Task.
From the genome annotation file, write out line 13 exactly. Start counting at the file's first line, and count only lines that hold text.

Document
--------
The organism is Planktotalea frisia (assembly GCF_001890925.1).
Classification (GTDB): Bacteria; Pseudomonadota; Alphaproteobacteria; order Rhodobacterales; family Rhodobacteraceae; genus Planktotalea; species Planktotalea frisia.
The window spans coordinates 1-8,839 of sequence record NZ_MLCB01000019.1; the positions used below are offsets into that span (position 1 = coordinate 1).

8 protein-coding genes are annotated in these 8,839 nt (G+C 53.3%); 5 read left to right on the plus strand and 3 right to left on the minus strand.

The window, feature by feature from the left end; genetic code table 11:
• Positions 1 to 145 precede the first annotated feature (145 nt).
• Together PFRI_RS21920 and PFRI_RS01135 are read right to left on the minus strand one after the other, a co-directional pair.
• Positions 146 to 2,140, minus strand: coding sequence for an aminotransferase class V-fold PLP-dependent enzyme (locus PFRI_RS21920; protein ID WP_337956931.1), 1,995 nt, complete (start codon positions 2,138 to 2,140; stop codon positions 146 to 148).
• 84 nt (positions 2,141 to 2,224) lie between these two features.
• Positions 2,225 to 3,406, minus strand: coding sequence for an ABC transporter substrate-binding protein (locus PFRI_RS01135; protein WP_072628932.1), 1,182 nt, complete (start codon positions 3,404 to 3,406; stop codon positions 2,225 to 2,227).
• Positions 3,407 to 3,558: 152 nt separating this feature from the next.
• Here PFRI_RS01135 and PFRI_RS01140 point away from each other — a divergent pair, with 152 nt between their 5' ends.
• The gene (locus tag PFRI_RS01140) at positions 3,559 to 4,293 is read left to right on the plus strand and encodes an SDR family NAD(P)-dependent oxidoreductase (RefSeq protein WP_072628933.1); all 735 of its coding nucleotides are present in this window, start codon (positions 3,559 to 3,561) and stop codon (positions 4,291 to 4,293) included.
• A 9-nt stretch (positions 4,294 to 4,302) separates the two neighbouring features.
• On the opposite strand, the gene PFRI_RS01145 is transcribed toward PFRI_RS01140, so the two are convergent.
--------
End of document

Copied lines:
• The gene (locus tag PFRI_RS01140) at positions 3,559 to 4,293 is read left to right on the plus strand and encodes an SDR family NAD(P)-dependent oxidoreductase (RefSeq protein WP_072628933.1); all 735 of its coding nucleotides are present in this window, start codon (positions 3,559 to 3,561) and stop codon (positions 4,291 to 4,293) included.